The scattering of strips allowed a peasant to own at least one strip of

          land within the area devoted to each crop.  With scattering of strips,

         each peasant could work for himself throughout the planting and

         harvesting seasons for each crop, rather than having to hire out his

         labour to other peasants. 

 

         Many serfs owned little or no land and largely worked for other

         peasants who did. The scattering of strips enabled each landless

          peasant to work for just one or two peasant employers throughout the

         planting and harvesting season. The scattering of strips thus

         minimized the costs of the transactions that peasants would have to

         make with one another to carry out planting, caring for, and

         harvesting of crops.

 

B.   While a typical peasant would grow several different crops, he would likely not grow as many as 40.  There were often local markets and local trade. Thus a second reason for the medieval scattering of strips is that it was also a way of insuring against the risk of crop failure, as well as from theft or destruction of crops.  A local lord had the right to trample crops down in pursuit of game, for example, and his animals might eat part of a crop—crop land was usually not enclosed.  Crop blight, pestilence or drought would typically cause greater losses in some areas than in others.  A poor crop in one part of the manor did not necessarily imply the same degree of failure elsewhere.  Thus the scattering of strips was a form of risk management or of insurance.

 

C.   The scattering of strips also appears to have been a way to give each peasant some good and some bad land, thereby treating peasants more fairly than if some had only good land and some had only bad.

 

The practice came to an end with the rise of the nation state and the expansion of trade at the end of the Middle Ages. The rise of the nation state meant that stronger central governments could promote trade within their jurisdictions, reducing the need for local or regional self sufficiency. Peasants could now specialize, growing fewer crops. Growing trade between nations reduced self sufficiency at the national level.  The growing scarcity of land also made it costlier to waste land.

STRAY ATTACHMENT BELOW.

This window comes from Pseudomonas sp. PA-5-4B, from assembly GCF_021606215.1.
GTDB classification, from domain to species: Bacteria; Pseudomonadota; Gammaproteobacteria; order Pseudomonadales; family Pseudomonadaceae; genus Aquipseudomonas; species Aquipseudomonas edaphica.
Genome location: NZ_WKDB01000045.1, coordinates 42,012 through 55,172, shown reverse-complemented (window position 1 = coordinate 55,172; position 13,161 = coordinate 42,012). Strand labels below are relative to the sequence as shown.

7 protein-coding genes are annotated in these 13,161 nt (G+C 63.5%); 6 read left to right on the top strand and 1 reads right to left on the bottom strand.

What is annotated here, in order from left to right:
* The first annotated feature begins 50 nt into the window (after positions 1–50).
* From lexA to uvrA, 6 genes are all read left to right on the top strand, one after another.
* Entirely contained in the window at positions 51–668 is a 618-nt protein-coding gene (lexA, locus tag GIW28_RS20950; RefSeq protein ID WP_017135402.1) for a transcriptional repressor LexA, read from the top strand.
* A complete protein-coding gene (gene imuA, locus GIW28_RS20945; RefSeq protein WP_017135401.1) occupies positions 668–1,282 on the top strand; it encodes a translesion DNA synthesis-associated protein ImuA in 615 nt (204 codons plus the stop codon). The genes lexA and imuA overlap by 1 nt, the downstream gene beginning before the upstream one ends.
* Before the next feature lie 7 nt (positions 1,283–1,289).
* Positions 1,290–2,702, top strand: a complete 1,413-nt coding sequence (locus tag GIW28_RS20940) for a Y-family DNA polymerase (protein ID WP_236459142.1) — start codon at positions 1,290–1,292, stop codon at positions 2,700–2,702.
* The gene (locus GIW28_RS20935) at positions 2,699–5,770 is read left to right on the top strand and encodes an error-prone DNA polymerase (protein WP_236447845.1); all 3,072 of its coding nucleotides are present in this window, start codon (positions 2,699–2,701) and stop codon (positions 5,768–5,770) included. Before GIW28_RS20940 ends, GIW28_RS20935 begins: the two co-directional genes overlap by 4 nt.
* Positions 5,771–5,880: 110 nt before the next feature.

4.  Let us first graph the two “frees” mentioned by Domar.  Abundant land means that diminishing returns to labour on land in agriculture have not yet appeared. The marginal product (MPL) of labour is horizontal and equal to the average product (APL) or output per unit of labour, say Q/L. We get the following:




MPLvsLabour



With “free” labour, the equilibrium is at C, where the demand for labour (or MPL) equals the supply. There MPL equals the real wage, regardless of whether this is paid in money or in kind.

 

Thus MPL = W/P = Q/L = APL at C.  But then WL = PQ = national income. National income is entirely paid out as wages or earnings of labour.  Nothing is left for the poor aristocracy!  Thus if labour and land are both free, there can be no land-owning aristocracy, unless the nobility is also able to claim some of the income of labour. This could be done through monopsony buying power over labour, but if there are thousands or even hundreds of aristocrats, it may be hard to keep them from competing for labour.  The alternative way of claiming some of labour’s income is through bondage.

 

Note that in the above circumstances—abundant land and scarce labour, there is a labour theory of value.



 



Richard Carson, Instructor 
  B850 Loeb Building 
  (613)520-2600, x1751. 

E-mail: richard_carson@carleton.ca